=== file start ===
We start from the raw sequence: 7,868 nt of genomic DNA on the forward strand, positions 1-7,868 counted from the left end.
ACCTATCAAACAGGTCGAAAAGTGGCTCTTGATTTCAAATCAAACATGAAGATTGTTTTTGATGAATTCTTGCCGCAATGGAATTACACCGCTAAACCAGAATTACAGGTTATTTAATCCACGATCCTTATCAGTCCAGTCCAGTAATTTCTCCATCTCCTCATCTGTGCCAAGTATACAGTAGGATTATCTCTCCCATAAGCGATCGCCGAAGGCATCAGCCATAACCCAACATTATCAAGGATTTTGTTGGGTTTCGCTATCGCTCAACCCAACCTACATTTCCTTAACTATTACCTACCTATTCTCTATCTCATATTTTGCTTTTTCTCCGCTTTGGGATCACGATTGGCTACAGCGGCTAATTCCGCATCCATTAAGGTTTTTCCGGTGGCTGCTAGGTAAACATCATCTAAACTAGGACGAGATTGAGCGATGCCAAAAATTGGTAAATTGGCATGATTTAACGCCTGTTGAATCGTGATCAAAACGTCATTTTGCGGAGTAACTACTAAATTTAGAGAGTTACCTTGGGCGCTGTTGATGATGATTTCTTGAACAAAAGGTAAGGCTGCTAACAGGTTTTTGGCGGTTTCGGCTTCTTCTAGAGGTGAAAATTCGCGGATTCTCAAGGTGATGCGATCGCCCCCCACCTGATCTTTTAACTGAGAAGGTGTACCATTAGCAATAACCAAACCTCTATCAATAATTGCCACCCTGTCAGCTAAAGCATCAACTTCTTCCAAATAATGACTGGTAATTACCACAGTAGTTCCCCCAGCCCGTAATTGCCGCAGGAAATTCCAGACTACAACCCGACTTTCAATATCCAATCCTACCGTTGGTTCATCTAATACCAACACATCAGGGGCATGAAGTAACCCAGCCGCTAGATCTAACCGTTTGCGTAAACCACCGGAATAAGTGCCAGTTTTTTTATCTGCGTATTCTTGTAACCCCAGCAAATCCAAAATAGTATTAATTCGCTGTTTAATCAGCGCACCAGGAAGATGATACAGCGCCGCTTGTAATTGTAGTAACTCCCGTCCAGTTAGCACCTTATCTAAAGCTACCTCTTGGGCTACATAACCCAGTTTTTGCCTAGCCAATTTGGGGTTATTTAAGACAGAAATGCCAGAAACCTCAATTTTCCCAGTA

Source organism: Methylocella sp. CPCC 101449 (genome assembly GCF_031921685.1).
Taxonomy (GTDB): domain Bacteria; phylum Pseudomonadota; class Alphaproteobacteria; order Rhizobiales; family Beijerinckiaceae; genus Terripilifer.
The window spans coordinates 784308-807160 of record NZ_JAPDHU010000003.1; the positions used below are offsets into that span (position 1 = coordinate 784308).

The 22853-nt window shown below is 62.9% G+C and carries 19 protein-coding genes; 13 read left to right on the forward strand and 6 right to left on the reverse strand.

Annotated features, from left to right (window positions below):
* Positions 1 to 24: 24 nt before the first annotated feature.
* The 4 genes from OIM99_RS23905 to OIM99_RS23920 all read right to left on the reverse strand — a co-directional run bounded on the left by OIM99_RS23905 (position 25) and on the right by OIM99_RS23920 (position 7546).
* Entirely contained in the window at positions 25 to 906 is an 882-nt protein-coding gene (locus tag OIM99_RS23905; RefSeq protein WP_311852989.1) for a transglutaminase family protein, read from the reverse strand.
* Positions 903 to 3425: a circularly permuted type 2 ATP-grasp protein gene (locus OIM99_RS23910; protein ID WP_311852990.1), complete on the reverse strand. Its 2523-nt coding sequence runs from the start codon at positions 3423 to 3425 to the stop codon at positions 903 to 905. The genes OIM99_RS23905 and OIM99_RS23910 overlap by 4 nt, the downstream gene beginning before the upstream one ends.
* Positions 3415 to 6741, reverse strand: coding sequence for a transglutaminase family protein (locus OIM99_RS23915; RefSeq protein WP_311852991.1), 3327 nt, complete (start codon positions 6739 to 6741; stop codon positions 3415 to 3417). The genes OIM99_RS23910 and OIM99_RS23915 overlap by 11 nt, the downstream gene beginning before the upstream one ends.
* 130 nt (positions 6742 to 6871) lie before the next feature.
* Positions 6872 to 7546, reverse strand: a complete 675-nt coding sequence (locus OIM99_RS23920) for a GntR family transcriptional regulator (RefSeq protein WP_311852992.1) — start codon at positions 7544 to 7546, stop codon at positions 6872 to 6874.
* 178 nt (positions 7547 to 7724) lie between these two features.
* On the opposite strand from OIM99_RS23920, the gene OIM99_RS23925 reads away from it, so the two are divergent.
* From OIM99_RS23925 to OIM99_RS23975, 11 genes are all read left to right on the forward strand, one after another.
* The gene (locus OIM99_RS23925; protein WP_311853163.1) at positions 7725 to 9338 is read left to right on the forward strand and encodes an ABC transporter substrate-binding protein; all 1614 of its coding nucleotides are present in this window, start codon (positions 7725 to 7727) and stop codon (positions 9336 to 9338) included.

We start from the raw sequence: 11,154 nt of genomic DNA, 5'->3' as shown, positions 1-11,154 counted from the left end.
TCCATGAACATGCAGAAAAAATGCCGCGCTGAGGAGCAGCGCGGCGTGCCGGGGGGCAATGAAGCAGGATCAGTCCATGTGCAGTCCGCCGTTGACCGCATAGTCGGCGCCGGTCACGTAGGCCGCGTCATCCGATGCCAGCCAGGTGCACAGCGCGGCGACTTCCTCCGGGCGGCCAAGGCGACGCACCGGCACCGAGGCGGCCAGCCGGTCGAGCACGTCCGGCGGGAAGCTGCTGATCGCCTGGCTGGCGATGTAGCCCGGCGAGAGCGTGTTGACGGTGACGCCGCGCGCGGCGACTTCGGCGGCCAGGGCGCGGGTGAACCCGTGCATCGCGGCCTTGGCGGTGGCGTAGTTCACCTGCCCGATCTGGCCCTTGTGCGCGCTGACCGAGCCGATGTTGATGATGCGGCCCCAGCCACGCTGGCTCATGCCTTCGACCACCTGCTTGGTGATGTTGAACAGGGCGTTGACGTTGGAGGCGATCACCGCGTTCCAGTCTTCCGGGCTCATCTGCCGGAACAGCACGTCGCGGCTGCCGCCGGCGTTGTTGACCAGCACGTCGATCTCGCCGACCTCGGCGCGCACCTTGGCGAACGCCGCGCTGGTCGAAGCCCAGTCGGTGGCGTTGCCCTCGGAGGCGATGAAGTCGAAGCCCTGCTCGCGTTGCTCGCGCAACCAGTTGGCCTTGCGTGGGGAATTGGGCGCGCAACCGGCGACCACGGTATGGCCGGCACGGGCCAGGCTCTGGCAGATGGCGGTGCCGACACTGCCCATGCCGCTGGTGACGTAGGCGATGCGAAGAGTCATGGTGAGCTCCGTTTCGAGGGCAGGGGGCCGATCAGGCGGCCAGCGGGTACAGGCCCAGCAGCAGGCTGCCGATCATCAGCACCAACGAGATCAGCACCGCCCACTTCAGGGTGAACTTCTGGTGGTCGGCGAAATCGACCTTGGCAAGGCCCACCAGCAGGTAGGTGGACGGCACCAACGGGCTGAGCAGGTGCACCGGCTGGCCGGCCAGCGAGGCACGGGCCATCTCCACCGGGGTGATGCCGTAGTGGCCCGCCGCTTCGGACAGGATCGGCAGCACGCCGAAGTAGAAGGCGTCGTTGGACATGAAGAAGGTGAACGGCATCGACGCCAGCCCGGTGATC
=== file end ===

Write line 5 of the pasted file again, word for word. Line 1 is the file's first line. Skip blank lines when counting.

The window spans coordinates 784308-807160 of record NZ_JAPDHU010000003.1; the positions used below are offsets into that span (position 1 = coordinate 784308).